If you disagree with the decision of the lower tribunal or believe that the outcome received was in error, and there is a good faith basis, you have a possible grounds for appeal (of a final order or certain appealable non-final orders) or grounds for a petition for a writ of certiorari (to quash certain non-final orders that would not otherwise be appealable until the end of the case in the trial court) or other petition for extraordinary writ.

Or, you may have won in the lower tribunal and the other side is appealing. If this happens, it’s in your best interest to obtain an appellate attorney as soon as possible to make sure procedures are followed that enable you to have recourse (to defend the appeal). The appellate attorney can strategize how to best defeat the other side who is trying to appeal (potentially pressuring them to settle).

While all attorneys have some understanding of the appellate process, not all of them are highly skilled at interpreting the appellate rules and the black letter law from the original trial and developing the most effective appeal strategy. Nor are they necessarily familiar with the most effective methods of dealing with appellate judges.

They also may not know all the time frames and deadlines involved, which can jeopardize the appeal. In most cases, there is great benefit to having an appellate attorney prepare and present appeals. Here we discuss this in more detail.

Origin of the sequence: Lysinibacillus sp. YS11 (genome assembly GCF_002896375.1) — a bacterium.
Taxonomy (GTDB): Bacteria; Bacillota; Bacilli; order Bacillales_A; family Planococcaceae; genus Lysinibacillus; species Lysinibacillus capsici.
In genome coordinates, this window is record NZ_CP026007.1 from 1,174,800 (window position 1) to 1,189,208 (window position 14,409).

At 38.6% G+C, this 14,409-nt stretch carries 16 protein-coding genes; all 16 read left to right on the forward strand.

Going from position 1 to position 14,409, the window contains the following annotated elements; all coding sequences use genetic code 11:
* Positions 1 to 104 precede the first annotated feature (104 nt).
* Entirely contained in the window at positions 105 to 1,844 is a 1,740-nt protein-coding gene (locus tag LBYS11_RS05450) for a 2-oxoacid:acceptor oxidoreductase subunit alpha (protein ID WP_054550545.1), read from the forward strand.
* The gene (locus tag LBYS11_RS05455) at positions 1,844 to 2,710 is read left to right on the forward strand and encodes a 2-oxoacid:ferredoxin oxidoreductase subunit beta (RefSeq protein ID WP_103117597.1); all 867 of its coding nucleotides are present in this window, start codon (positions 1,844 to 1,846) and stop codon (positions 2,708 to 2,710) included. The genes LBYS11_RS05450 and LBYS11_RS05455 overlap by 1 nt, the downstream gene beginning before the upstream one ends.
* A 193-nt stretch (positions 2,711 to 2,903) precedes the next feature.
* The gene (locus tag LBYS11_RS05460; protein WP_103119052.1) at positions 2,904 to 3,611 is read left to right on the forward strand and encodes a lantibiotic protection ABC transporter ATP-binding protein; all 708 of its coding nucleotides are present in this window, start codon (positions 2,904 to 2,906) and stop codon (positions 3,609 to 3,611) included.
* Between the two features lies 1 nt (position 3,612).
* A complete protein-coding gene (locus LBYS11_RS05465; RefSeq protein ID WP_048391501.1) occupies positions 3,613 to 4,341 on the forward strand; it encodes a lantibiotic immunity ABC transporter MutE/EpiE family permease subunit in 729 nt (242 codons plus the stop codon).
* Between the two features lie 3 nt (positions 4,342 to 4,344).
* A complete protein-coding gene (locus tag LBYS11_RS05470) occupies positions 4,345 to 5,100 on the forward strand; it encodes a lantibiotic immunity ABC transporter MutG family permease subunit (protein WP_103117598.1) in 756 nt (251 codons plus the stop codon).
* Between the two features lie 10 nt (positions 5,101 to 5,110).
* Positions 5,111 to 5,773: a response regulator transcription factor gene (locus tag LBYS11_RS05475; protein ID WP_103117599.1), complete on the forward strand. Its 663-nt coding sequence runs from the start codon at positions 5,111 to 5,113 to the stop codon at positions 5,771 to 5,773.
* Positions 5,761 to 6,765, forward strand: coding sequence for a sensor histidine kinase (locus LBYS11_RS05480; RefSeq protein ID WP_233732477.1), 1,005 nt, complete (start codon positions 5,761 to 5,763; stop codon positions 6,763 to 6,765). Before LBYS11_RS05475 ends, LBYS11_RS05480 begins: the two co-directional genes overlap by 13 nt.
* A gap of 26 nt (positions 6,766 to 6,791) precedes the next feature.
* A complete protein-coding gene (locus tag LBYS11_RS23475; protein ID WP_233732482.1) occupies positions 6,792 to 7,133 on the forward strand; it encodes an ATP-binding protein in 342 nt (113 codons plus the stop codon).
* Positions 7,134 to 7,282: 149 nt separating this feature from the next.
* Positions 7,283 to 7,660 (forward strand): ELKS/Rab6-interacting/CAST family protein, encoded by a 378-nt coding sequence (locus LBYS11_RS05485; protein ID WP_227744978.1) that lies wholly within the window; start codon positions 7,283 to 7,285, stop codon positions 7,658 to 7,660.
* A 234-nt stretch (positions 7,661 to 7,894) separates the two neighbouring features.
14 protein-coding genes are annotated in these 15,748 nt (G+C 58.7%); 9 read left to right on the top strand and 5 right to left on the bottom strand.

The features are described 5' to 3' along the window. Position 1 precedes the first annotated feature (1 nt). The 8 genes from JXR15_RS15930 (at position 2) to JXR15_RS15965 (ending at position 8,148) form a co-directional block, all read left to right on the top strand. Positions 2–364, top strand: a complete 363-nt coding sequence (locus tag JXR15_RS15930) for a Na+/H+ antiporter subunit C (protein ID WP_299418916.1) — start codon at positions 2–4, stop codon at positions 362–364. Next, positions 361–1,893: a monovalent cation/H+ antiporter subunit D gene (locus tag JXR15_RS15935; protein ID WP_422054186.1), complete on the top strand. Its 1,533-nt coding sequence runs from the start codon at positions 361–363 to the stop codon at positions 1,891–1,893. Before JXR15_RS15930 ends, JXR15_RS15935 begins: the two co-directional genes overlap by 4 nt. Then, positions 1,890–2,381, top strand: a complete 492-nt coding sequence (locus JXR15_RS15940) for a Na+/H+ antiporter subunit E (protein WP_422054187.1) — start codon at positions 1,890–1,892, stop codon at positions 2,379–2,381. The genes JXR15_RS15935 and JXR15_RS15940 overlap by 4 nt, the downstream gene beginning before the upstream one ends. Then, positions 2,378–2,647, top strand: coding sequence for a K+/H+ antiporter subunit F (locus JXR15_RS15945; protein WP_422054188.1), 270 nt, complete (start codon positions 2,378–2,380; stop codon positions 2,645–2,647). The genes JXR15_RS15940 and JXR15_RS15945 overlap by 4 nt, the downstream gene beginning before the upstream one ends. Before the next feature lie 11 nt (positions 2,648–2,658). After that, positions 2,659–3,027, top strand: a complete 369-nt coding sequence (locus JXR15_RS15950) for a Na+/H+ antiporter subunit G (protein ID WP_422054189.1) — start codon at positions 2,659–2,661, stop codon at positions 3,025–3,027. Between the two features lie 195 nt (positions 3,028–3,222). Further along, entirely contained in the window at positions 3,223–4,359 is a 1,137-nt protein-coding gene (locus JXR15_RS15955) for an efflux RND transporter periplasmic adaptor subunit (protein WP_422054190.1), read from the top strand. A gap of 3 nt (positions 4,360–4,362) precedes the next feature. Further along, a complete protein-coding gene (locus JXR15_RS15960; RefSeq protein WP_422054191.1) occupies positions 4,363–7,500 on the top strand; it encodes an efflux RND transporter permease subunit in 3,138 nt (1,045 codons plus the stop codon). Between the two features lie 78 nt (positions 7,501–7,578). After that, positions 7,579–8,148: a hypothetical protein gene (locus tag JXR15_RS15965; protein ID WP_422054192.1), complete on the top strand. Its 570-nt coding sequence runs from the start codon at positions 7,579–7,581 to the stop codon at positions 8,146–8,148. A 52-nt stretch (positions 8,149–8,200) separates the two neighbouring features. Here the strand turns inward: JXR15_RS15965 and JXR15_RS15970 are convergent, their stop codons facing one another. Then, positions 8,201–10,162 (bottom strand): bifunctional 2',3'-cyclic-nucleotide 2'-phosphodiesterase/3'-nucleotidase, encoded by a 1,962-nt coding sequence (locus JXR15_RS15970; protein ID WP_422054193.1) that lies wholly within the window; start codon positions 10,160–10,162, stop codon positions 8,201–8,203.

There are primarily two circumstances that dictate the hiring of an appellate attorney: when you want to ensure that you present the best possible appeal, and when you are facing a particularly challenging or complex case.

Thinking from the Judges’ Perspective

The appeal will be decided by a panel of three very experienced judges.  A point to consider is, “Will the attorney handling the appeal have the ability to analyze legal issues from the appellate judges’ perspective?” This is a key appellate attorney trait that can greatly benefit your appeal. This is because the judges have to consider the “standard of review” and the long-term effects of their decision, and how it could change the future direction of a certain law or public policy. This looking forward at the potential effects of the appeal decision helps an appellate attorney decide the language and content of the appeal.